Regardless of whether you receive a strong recommendation for an advisor, you should interview multiple candidates representing different firms. The process may take you some time. View it as one of your more important investments.
Below are some interview guidelines. An Advisor Evaluation Template for screening prospective advisors is provided later in this chapter.
Ask challenging questions politely and observe the responses. Does the candidate maintain poise and seem credible? Try to gauge whether the interviewee is trying to influence you using greed or fear. Salesmen are taught to leverage these in order to secure business. Be on the lookout for those who use clichés and one-liners. Is the person resorting to these because he lacks depth of knowledge?
Don’t Underestimate the Value of These Interviews
The default approach among some busy doctors is to quickly identify one advisor who seems less unpalatable than the others, and to crown that person as winner, or as the lesser of the other evils.
Instead of settling in this way, you can do yourself a great service by recognizing that these sessions are avenues for free learning. To obtain the desired learning you need multiple exposures to different sources. One interview with one advisor is relatively ineffective because it lacks context. Interviews with multiple advisors allow you to identify patterns and hone your critical evaluation skills.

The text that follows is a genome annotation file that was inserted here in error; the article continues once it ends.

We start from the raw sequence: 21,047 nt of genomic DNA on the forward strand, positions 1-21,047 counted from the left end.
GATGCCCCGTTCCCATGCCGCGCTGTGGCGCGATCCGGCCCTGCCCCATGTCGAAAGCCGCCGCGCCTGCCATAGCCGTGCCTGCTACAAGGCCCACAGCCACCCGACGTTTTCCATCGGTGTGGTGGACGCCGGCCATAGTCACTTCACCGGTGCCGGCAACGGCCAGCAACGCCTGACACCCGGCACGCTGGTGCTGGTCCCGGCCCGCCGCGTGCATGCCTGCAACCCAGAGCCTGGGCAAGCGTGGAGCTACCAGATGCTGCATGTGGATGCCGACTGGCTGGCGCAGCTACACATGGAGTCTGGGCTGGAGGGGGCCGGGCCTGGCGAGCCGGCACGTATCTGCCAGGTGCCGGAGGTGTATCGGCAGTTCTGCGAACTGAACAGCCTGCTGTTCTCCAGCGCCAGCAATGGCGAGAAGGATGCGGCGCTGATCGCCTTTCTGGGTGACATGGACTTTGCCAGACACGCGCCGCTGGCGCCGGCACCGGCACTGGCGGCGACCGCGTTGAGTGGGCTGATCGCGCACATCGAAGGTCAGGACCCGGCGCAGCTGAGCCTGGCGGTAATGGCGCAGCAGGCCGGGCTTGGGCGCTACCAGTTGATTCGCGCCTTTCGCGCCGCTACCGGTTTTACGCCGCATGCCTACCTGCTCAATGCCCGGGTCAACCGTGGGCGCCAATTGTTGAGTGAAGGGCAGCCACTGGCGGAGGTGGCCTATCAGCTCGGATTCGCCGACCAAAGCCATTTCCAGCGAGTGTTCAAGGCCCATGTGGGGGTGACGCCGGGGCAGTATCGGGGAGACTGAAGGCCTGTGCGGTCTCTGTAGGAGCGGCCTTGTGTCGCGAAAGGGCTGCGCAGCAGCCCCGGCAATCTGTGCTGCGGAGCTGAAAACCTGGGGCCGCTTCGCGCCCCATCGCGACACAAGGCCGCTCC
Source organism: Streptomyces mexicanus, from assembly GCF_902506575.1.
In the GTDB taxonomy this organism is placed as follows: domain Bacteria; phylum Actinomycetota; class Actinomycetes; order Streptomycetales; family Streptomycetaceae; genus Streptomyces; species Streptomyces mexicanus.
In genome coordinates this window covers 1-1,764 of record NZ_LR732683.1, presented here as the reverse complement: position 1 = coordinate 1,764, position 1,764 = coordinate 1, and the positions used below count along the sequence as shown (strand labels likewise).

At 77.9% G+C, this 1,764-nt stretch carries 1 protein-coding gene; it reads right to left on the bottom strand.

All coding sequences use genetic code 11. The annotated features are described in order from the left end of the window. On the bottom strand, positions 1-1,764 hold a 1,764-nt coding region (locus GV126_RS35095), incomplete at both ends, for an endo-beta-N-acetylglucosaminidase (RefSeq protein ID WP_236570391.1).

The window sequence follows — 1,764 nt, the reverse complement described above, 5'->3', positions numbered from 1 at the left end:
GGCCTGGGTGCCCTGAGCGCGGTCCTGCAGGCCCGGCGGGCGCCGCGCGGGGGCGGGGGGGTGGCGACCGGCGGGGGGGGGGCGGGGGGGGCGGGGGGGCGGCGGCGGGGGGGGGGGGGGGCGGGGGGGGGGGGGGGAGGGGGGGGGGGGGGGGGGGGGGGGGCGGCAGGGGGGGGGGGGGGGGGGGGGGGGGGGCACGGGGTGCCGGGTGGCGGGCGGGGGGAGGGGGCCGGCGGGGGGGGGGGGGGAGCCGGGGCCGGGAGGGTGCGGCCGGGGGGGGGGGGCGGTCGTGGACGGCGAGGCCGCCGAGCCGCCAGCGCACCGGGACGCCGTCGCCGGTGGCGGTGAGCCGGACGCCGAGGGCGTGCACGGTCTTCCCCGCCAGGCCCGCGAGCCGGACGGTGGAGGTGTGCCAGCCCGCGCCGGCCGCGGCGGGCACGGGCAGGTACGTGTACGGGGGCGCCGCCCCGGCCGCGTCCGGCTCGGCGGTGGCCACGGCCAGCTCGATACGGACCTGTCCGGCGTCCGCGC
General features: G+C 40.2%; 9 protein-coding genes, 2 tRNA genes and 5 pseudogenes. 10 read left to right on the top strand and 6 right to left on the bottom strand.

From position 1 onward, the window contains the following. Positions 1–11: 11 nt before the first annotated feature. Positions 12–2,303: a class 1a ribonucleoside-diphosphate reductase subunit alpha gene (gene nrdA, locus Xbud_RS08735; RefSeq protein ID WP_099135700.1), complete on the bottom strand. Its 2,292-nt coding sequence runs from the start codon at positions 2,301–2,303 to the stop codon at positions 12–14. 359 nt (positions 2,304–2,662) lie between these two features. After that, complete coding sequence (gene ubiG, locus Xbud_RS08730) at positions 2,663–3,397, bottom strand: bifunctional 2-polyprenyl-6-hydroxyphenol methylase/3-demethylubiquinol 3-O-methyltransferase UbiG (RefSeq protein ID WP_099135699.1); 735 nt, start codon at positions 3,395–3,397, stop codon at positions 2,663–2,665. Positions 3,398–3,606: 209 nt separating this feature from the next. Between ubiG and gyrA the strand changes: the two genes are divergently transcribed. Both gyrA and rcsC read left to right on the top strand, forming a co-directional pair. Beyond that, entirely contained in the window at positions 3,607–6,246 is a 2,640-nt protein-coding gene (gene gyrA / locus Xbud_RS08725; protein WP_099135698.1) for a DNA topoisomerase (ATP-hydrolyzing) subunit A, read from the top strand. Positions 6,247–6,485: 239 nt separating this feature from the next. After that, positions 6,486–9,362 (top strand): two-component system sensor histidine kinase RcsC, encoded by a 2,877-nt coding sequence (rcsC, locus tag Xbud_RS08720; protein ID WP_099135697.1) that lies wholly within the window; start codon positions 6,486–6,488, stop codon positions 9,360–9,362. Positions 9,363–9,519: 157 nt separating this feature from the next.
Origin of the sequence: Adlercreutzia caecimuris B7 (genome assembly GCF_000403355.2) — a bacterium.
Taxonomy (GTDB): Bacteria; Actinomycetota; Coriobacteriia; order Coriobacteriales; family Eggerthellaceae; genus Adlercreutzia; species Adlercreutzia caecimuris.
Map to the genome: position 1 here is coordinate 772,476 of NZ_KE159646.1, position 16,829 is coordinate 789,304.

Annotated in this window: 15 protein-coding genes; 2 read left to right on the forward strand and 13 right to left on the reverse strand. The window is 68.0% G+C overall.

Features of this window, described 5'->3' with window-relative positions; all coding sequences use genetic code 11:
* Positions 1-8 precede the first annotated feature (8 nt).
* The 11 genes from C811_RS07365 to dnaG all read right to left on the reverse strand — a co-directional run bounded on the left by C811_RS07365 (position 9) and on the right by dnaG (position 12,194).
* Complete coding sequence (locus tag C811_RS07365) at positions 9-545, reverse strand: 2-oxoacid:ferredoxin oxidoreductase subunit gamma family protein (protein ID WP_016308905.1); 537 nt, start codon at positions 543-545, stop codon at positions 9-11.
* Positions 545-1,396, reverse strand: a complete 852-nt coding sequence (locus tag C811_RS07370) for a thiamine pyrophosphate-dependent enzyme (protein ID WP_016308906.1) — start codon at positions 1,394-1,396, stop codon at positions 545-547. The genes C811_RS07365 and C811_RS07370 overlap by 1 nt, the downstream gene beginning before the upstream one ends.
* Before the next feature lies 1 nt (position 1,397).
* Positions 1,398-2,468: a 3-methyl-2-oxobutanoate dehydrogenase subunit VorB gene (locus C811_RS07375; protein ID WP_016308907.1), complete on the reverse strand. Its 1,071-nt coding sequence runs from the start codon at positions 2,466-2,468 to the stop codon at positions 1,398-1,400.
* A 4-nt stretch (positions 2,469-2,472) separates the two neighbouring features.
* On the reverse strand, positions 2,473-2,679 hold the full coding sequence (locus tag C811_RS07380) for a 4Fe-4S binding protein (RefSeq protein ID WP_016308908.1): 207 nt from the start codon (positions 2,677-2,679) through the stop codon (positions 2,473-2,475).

With multiple interviews you can dig deeper. For example, ask the second advisor candidate his opinion about the investment strategy described by the first advisor. Ask the third advisor about the life insurance riders recommended by the second advisor. Instead of making a pitch to you, the advisors now critically evaluate each other. This gives you opportunities to see them on the hot seat, and to assess whether they react with integrity.
You can also go back to the first and second advisors and present them with the criticisms you heard in the later interviews. Gauge their reactions. Are their responses credible? Do they get defensive? Do they have the patience to explain their choices to you and address the critiques in detail?
You may initially want to present the opinions to be critiqued as your own rather than having come from other advisors. After you receive some answers reveal that the recommendations came from other professionals. Do candidates change their responses once they realize the criticism came from competitors. This can tell you something about their integrity.